Jessica and I met today with the principal of Namine’s new school. The experience was by far the best of all the “here’s your new school” tours we’ve taken. (I think the tally is up to three or four by now.)

It remains to be seen if Namine will need the Fontan (her third heart surgery) – the cardiology appointment isn’t until Friday. There’s a quote I like: “Until such time as the world ends, we will act as though it intends to spin on.” I think that’s the right attitude to have – for Namine’s own peace of mind, not to mention our own.

The principal took us on a tour of the school, showing us the gyms, the library, and the classroom where Namine would be spending her days. He asked Namine what she liked to do; she was shy at first, but she warmed up to him.

Since our tour was around the time that school let out, the halls soon flooded with children. Walking through the halls, Namine waved and said hi to as many kids as she could. I listened to the chatter, some of which pertained to Namine. I was not displeased.

“Who’s that?”
“That’s Namine. She’s like six or seven. She talks like a two year old, but that’s okay.”

“Why is she in that wheelchair?”
“Her legs aren’t as strong as ours, so she needs it to get around.”

A little boy came up to me. “What’s wrong with her legs?”

“Her legs were born different than yours,” I said. His curiosity satisfied, he approached Namine and said hi. She was, of course, enthusiastic to have made yet another friend.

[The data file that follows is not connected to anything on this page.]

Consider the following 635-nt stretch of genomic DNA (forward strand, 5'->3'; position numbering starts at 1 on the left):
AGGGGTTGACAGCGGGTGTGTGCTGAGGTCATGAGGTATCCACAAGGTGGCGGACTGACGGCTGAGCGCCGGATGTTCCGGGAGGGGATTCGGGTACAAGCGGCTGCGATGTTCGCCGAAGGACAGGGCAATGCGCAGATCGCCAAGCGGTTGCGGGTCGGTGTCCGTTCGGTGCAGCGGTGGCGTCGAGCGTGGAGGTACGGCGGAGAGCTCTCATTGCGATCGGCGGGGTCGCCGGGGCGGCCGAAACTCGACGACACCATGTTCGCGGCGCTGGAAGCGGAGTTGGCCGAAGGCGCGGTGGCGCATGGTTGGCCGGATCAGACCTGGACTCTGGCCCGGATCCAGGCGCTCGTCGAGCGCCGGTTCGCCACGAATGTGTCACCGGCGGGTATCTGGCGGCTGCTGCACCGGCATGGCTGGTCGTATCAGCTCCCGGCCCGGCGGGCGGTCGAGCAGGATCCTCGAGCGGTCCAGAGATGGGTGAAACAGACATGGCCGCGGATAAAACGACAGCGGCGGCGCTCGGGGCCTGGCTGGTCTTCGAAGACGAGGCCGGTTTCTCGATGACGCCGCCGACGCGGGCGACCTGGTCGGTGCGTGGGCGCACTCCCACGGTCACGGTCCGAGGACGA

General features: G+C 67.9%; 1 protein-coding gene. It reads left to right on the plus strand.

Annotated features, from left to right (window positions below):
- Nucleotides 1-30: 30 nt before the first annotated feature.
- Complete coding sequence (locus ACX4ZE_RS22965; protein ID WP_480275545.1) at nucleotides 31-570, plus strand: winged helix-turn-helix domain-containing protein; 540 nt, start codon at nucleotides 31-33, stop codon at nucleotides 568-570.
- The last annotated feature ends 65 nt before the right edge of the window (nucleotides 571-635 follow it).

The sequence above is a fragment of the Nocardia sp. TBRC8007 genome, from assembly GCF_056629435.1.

You might recall words of the principal of Namine’s old school, in response to the our complaints of physical and verbal bullying: “Kids will be kids.” In other words, I can’t or won’t – and I don’t care which – control their behavior. They will act as they will, so deal with it or gtfo.

Well, we did gtfo. And Namine is better for it. But the attitude of the teachers and principal of Namine’s new school is that while kids will be kids, it is also through our example that they see how to treat people. It is through us that they learn. We’re not born knowing right from wrong; we’re born selfish and mean. But our parents (and by extension, the teachers in whose care we place our children) teach us to love.

So yes, kids will be kids. The difference is the example we set. You can teach your child to be prejudiced and hateful, or to be accepting and loving.

Who will your child be?

Husband. Daddy. Programmer. Artist. I’m not an expert, I just play one in real life.